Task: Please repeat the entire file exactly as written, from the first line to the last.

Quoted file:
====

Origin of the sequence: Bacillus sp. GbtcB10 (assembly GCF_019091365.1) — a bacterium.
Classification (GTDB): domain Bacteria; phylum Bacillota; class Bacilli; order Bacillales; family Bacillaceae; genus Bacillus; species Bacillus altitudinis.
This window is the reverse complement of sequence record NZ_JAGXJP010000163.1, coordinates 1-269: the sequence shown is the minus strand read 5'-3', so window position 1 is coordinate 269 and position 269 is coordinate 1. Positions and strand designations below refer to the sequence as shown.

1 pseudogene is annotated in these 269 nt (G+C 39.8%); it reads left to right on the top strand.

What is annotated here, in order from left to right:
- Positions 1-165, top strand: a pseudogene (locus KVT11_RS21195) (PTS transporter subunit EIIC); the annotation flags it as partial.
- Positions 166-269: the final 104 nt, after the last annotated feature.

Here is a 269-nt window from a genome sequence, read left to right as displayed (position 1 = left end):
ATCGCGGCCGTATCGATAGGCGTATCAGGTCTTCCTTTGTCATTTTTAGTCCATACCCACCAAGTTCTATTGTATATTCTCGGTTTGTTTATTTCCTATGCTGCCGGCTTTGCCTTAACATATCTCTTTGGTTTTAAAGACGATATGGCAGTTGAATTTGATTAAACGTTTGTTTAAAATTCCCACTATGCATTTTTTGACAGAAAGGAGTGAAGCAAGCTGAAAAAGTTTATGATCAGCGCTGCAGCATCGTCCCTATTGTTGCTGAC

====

Origin of the sequence: Bacillus sp. GbtcB10 (assembly GCF_019091365.1) — a bacterium.
Classification (GTDB): domain Bacteria; phylum Bacillota; class Bacilli; order Bacillales; family Bacillaceae; genus Bacillus; species Bacillus altitudinis.
This window is the reverse complement of sequence record NZ_JAGXJP010000163.1, coordinates 1-269: the sequence shown is the minus strand read 5'-3', so window position 1 is coordinate 269 and position 269 is coordinate 1. Positions and strand designations below refer to the sequence as shown.

1 pseudogene is annotated in these 269 nt (G+C 39.8%); it reads left to right on the top strand.

What is annotated here, in order from left to right:
- Positions 1-165, top strand: a pseudogene (locus KVT11_RS21195) (PTS transporter subunit EIIC); the annotation flags it as partial.
- Positions 166-269: the final 104 nt, after the last annotated feature.

Here is a 269-nt window from a genome sequence, read left to right as displayed (position 1 = left end):
ATCGCGGCCGTATCGATAGGCGTATCAGGTCTTCCTTTGTCATTTTTAGTCCATACCCACCAAGTTCTATTGTATATTCTCGGTTTGTTTATTTCCTATGCTGCCGGCTTTGCCTTAACATATCTCTTTGGTTTTAAAGACGATATGGCAGTTGAATTTGATTAAACGTTTGTTTAAAATTCCCACTATGCATTTTTTGACAGAAAGGAGTGAAGCAAGCTGAAAAAGTTTATGATCAGCGCTGCAGCATCGTCCCTATTGTTGCTGAC